A big question that came up on my trip was the gear I was carrying. What does it take to do a self-propelled journey across the country, with weather that ranges from just above freezing (or below, depending on the time of year) to searing heat, with rain to contend with some days? With space and weight at a premium, you need to be selective. Everyone has their own strategies, here I’ll outline mine and some thoughts on what I would do for the next trip.
I’ve heard of people riding across the country on bikes from Canadian Tire, racing bikes, fixed-gear bikes, and more. Before the trip I picked up the MEC National on clearance. This is a dedicated touring bike, designed to have a lot of weight on it, with proper mounts for panniers at the front and back. It can also accommodate a wide tire, important when you put 100+ kg of rider + gear on board. The bike came with a Brooks saddle, which was very comfortable. I have no complaints about the bike. It held up great, which is what you expect from something brand new.
One of the reasons I was drawn to this bike was maintenance. Like most dedicated touring bikes, the components on this bike are all attached using bolts with Allen key heads, almost all in one size. The brake adjustments are done with an Allen key as well. Sometimes bikes have a mix of standard nuts & bolts, which require wrenches. I could do everything with one small multitool. Thankfully I didn’t have to do any real maintenance, beyond building the bike at the Vancouver airport and tearing it apart in Halifax. The bike also uses standard components everywhere. I could have walked in to any bike shop in the country and found replacement parts if necessary. I did pack an extra brake pad and some spare cables, which remain at the bottom of my bag.
Avid readers will recall that I started the tour with Continental Gatorskin tires, one of the best puncture-resistant tires on the market. However, the tires were 28 mm wide, which was too narrow and caused some pinch flats due to the weight. In Kelowna I switched over to Continental Ride Tour tires, which are also quite puncture-resistant. At 37 mm wide they had a bit more rolling resistance but that was balanced out by the decline in flats (once I found the sneaky staple in the tire!). These tires lasted the final 6,000km of the trip and are getting bald, though I could likely get a couple more years of riding around town without gear before replacing them. In Sault Ste Marie I swapped the front and rear tire to even out the wear, otherwise the rear tire would have needed replacing in Ottawa. Some people will put a new tire on the rear each time it wears out and let the front age. Whatever works!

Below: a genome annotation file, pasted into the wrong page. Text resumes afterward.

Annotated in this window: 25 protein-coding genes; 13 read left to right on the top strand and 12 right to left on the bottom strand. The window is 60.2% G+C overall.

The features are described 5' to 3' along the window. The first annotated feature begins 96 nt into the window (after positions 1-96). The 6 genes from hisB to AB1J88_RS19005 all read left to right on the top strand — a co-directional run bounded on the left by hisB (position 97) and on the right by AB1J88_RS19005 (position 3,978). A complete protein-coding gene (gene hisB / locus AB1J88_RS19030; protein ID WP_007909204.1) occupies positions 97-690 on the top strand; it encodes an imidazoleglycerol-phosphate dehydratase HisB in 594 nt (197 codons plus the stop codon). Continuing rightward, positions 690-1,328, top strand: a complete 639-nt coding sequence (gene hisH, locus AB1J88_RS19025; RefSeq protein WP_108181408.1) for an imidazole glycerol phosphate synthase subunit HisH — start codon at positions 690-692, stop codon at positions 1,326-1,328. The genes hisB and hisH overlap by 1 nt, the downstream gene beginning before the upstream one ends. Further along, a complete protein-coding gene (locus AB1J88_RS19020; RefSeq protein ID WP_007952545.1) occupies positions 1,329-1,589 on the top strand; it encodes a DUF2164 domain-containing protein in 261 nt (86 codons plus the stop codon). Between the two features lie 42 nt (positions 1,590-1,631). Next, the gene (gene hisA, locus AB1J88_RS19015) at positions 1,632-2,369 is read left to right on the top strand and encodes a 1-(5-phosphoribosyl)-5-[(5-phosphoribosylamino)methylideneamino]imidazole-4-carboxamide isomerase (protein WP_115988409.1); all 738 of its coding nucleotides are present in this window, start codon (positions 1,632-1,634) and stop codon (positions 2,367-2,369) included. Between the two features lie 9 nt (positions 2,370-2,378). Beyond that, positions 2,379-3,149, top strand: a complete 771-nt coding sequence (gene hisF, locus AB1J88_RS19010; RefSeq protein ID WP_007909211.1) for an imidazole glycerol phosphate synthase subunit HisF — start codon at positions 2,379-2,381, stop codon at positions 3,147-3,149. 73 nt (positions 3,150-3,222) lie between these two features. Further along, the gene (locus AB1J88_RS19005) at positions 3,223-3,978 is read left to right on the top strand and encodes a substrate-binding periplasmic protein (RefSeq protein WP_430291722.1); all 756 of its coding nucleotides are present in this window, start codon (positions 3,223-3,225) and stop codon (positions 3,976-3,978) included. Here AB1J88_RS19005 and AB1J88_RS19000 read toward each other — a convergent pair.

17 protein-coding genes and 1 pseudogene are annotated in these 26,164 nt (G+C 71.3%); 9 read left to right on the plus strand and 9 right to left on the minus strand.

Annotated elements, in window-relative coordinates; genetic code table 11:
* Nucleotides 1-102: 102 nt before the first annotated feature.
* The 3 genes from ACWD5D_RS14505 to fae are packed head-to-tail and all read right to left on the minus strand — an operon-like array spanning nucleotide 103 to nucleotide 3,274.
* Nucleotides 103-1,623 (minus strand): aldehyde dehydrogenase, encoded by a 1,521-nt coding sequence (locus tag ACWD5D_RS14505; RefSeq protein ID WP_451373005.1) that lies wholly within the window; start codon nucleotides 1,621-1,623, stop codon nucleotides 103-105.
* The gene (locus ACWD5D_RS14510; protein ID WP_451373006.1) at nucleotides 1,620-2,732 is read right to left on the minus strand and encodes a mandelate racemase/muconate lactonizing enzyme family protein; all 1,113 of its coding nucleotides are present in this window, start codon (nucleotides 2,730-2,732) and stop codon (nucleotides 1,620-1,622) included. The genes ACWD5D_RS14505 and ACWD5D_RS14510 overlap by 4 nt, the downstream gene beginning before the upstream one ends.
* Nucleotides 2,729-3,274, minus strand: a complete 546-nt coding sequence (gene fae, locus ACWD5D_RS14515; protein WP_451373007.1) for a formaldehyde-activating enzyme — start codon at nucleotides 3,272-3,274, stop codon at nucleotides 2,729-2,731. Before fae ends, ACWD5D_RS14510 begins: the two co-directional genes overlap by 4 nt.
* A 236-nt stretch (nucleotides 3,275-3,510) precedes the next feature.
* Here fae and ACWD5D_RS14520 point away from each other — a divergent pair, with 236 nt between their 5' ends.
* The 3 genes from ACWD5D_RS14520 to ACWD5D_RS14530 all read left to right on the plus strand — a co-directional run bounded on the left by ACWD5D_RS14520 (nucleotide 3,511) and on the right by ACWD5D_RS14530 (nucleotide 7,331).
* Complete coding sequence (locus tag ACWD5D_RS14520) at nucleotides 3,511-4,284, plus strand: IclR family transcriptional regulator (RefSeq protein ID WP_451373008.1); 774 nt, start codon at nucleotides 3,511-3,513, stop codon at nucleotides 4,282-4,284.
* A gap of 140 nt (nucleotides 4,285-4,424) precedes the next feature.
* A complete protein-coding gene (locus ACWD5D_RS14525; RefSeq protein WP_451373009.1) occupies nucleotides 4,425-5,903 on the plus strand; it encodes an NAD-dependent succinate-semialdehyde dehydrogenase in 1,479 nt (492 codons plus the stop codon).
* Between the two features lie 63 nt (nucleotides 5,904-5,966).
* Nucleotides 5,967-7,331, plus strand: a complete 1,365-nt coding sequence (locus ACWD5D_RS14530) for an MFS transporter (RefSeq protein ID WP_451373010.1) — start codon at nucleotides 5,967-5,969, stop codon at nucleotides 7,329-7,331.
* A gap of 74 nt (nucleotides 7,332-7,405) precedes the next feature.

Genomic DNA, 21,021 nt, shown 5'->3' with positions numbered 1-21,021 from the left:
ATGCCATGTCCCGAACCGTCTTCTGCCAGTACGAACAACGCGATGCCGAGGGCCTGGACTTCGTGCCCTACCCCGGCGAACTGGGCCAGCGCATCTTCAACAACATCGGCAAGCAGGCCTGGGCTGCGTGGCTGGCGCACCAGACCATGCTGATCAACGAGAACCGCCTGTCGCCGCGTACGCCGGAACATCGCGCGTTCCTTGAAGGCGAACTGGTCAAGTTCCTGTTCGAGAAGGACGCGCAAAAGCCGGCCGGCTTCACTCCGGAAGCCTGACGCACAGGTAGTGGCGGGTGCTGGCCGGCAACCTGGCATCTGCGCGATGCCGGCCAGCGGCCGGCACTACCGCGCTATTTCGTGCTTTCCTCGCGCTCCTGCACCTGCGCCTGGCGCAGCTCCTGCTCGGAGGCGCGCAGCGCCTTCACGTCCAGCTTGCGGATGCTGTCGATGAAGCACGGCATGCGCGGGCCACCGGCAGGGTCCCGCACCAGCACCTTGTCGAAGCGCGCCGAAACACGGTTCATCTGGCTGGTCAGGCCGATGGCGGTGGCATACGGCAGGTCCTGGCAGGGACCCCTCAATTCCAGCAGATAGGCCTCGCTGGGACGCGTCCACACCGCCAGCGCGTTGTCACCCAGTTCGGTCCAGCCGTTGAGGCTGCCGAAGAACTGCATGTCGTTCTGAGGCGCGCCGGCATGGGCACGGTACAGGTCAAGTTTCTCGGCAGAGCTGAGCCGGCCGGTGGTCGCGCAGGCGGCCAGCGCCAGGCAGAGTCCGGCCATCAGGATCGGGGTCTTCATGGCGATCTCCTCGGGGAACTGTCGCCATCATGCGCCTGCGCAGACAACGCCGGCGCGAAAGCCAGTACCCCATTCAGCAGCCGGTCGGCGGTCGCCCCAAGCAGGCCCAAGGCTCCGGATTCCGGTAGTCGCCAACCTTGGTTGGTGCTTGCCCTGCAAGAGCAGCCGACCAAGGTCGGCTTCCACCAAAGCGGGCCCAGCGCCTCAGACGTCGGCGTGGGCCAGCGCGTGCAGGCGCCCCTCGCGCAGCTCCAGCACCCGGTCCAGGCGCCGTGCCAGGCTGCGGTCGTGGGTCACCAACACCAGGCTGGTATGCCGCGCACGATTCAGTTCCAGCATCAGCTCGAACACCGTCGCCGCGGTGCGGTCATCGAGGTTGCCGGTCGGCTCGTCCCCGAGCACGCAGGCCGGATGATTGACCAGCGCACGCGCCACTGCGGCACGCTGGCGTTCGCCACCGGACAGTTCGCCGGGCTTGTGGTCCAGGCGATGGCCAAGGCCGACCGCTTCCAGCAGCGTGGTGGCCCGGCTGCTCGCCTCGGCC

For storage, I purchased two Ortlieb Back Roller Plus panniers, at 20L each, plus a MEC handlebar bag. This was plenty of storage, though it was a bit tight after each grocery run. However, if I do another big tour I will add front panniers to balance the weight out better to help the bike roll. I will try to avoid packing more gear though! My sleeping bag and tent went on the rear rack. If I were to buy front panniers the tent would likely go in one of them, with the poles on the rear rack.
When I started the trip I already owned a complete set of camping gear intended for backpacking, so did not add anything new.
My MEC Tarn 2 tent is spacious when travelling alone, and quite portable. I have a MEC Aquila down sleeping bag rated to -7C. Finally, I have a Thermarest NeoAir Xlite mattress. If I were buying new gear I would probably get a bivvy sack, which is smaller, lighter, and easier to set up than the tent but some people find them claustrophobic. They are pretty much coffin-sized.
The Stove / Cooking
At the start of the trip I was using an MSR Dragonfly, which many consider to be the ultimate expedition stove. Many acquaintances had mentioned the MSR Pocket Rocket as the ideal compact backpacking stove. The Dragonfly weighs nearly a pound, and is quite bulky, though it comes with a great stand that makes cooking in odd environments tolerable. Jealous of other bike campers who didn’t need to prime their stoves, in Winnipeg I switched to the ultimate backpacking stove, the MSR Pocket Rocket 2. In Kelowna I had ditched my nested pot set, retaining the 2L pot, knowing that my friends would bring then rest to Toronto. Finally, I ditched the 2L pot and switched to a titanium 0.75L pot. The new kit weighed about one pound, so a great drop in volume and a 50% drop in weight, without any compromise on the simmer control. The Pocket Rocket is easy to set up, doesn’t require priming, and boils water quickly. The only downside is that the fuel can only be purchased from specialty camping stores, so a bit of forethought is required so that the more desolate stretches don’t end up being coffee-free.